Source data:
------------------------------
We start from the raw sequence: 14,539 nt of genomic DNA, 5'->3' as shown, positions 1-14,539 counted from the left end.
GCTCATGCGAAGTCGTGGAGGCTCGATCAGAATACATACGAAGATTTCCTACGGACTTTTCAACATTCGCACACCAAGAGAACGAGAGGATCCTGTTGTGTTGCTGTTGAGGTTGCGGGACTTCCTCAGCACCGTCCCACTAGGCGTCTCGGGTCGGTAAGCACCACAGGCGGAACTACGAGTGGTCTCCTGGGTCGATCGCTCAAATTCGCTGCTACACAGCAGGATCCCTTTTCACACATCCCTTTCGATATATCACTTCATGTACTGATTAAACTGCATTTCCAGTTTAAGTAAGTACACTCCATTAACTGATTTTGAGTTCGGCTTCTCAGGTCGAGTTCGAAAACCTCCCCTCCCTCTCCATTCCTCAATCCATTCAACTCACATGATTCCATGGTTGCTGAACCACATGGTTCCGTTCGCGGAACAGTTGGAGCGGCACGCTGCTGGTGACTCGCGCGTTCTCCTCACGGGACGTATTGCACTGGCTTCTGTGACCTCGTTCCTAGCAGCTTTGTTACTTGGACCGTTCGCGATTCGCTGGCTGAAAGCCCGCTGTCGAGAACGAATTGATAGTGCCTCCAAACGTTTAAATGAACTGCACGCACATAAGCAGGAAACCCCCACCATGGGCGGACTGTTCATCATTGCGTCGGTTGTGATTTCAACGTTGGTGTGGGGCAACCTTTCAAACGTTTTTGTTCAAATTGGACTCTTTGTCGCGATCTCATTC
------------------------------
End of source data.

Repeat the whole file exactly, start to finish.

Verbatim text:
We start from the raw sequence: 14,539 nt of genomic DNA, 5'->3' as shown, positions 1-14,539 counted from the left end.
GCTCATGCGAAGTCGTGGAGGCTCGATCAGAATACATACGAAGATTTCCTACGGACTTTTCAACATTCGCACACCAAGAGAACGAGAGGATCCTGTTGTGTTGCTGTTGAGGTTGCGGGACTTCCTCAGCACCGTCCCACTAGGCGTCTCGGGTCGGTAAGCACCACAGGCGGAACTACGAGTGGTCTCCTGGGTCGATCGCTCAAATTCGCTGCTACACAGCAGGATCCCTTTTCACACATCCCTTTCGATATATCACTTCATGTACTGATTAAACTGCATTTCCAGTTTAAGTAAGTACACTCCATTAACTGATTTTGAGTTCGGCTTCTCAGGTCGAGTTCGAAAACCTCCCCTCCCTCTCCATTCCTCAATCCATTCAACTCACATGATTCCATGGTTGCTGAACCACATGGTTCCGTTCGCGGAACAGTTGGAGCGGCACGCTGCTGGTGACTCGCGCGTTCTCCTCACGGGACGTATTGCACTGGCTTCTGTGACCTCGTTCCTAGCAGCTTTGTTACTTGGACCGTTCGCGATTCGCTGGCTGAAAGCCCGCTGTCGAGAACGAATTGATAGTGCCTCCAAACGTTTAAATGAACTGCACGCACATAAGCAGGAAACCCCCACCATGGGCGGACTGTTCATCATTGCGTCGGTTGTGATTTCAACGTTGGTGTGGGGCAACCTTTCAAACGTTTTTGTTCAAATTGGACTCTTTGTCGCGATCTCATTC